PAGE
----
We've been a little busy in the shop this week.
Beastly has been turning bowls, mostly small stuff on the Jet Mini Lathe, but yesterday I made him do something a bit bigger:
This was a large piece of wet birch heartwood when he started. Unbalanced and heavy, it damn near shook the lathe apart until he got it rough turned to round. He manage to break a tool rest and maybe his nose in the process - that's what turners consider a bad day, not because he might have broken his nose, but because he broke a tool. It's okay though, we had a replacement on hand and had the lathe fixed in minutes. The nose? Well, that has zero impact on shop operations so it's not my problem (Kidding, I'm kidding. Beastly breaking his nose is a regular occurrence, he doesn't get worked up over it). The end result is looking pretty spectacular this morning, however, as you can see in the above picture.
Me? Well, I turned a large bowl too. Then hosed up the finish work, which I have to remove today and redo. Sigh. Like broken noses, it happens.
I also completed a couple of displays for the Air Force - which I'm very happy with:
The bear is ceramic, I sculpted the base from Sitka Spruce and mounted the statue, coins, and the plaque. This is the third one I've done for the Air Force, and I've got an order for at least two more. These are turning out to be very popular going away gifts for departing Colonels.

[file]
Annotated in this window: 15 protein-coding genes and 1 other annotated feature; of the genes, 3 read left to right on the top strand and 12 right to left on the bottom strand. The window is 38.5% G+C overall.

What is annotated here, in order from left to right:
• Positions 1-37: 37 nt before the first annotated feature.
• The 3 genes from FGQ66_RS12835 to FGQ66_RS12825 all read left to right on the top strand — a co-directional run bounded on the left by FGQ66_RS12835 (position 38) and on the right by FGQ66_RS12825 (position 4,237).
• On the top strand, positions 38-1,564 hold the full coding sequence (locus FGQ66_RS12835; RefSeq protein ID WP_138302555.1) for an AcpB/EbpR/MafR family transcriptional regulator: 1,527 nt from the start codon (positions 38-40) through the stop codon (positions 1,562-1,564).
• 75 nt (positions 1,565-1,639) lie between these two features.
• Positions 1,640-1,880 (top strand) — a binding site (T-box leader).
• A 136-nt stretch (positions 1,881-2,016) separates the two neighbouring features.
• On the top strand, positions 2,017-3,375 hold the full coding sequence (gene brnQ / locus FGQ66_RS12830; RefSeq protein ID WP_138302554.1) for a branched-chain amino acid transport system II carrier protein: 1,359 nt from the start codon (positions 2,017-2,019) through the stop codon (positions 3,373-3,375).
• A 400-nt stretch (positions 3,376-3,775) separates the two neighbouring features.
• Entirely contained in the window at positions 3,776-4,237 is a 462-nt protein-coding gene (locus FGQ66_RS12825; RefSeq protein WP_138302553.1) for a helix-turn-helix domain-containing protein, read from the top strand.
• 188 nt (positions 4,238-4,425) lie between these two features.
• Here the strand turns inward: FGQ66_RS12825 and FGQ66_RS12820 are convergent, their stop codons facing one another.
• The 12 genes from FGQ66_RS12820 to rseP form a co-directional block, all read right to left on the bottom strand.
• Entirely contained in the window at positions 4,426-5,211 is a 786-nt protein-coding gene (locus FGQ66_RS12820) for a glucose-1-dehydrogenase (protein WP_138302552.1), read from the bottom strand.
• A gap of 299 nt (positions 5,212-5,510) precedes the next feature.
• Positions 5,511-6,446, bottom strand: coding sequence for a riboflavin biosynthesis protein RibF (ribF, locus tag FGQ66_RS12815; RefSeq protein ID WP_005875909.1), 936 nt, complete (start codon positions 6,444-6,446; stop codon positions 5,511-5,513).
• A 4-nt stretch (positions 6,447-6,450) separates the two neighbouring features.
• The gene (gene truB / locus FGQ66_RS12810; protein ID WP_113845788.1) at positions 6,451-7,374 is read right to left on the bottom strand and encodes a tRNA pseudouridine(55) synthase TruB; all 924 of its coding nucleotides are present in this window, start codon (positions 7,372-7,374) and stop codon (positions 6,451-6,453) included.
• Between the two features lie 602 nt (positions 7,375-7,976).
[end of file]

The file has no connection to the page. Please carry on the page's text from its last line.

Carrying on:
The soldier statue was a major effort. First, that statue is massive. It's about 18" tall and over a foot in diameter through the long axis. It's cast from bronze and weighs about seven pounds. Oof! I sculpted the base from a large piece of spruce, which I cut from the largest dried stock log I had on hand. Then I cut it to oval on the bandsaw. I cut a recess into the top so that the original wooden base would slide into it, merging the two pieces together. I would have liked to completely remove the original base, but there was just no way to do it without damaging the statue, so I incorporated it into the new base. Beastly helped me hold the base steady on the multi-function drillpress while I cut recesses for the coins - seriously, you want aggravation? Try cutting those coin slots - all varying size by the way - into an oval surface, all at uniform depth, equally spaced, and describing a cord of the oval equally around the front of the piece. Oh yeah, that was fun - fortunately both Beastly and I, being Navy vets, knew the proper sequence of cursing necessary for the job. I finished the base in a mahogany stain and poly-acrylic, then glued the statue and coins in place. The little brass plaque came with a self adhesive backing, so I just had to get it centered and level. The completed project weighs about twelve pounds, woohoo!
I also spent most of yesterday playing around with the Leigh dovetail jig, building a couple of wooden boxes with dovetail joint corners.
And now, I've got to get back out to the shop. Back in a bit.